Hannah used to say, "I'd know which each of them gardings belonged to, ef I see 'em in Chiny," and so she might, for the girls' tastes differed as much as their characters. Meg's had roses and heliotrope, myrtle, and a little orange tree in it. Jo's bed was never alike two seasons, for she was always trying experiments. This year it was to be a plantation of sun flowers, the seeds of which cheerful land aspiring plant were to feed Aunt Cockle-top and her family of chicks. Beth had old-fashioned fragrant flowers in her garden, sweet peas and mignonette, larkspur, pinks, pansies, and southernwood, with chickweed forthe birds and catnip for the pussies. Amy had a bower in hers, rather small and earwiggy, but very pretty to look at, with honeysuckle and morning-glories hanging their colored horns and bells in graceful wreaths all over it, tall white lilies, delicate ferns, and as many brilliant, picturesque plants as would consent to blossom there.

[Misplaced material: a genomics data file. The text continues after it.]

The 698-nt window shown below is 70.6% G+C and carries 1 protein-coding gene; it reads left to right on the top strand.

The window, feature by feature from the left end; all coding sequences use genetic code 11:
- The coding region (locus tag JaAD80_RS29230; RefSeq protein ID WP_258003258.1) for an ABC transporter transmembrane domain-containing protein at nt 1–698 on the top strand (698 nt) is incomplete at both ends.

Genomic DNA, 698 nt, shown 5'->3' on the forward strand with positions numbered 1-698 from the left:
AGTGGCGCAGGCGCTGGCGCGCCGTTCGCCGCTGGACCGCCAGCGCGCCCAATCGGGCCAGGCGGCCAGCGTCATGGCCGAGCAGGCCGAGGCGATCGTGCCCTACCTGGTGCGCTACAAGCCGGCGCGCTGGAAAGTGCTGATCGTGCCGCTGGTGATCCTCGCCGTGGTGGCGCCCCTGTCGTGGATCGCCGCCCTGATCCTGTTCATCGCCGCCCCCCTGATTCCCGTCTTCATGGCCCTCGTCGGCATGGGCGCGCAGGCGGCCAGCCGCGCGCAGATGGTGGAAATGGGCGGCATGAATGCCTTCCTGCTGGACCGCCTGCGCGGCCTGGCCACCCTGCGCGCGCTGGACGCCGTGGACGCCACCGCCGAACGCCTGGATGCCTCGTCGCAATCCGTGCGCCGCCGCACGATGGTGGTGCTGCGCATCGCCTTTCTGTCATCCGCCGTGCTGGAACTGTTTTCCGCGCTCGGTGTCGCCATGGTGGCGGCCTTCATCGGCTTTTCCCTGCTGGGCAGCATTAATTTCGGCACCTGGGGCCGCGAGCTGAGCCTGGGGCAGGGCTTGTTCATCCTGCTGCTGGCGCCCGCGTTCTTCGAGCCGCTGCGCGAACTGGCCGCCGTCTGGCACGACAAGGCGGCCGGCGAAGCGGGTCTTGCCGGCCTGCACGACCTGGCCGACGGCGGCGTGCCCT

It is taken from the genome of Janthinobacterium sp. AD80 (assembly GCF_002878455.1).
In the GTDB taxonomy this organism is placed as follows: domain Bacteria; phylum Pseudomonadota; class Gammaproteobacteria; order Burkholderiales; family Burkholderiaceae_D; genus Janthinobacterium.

I carried our rickety wooden ladder into our backyard, camera slung around my neck. And I don't know why it happened, but as I brought this blossom into focus…
…my mind drifted back to a passage from Little Women. I remembered the gist of it, but I looked it up, anyway. I wanted to get these words just right:
A lovely passage, isn't it? And I'd venture to say that my garden (this gardener) portrays a wee touch of each character in Little Woman, wouldn't you?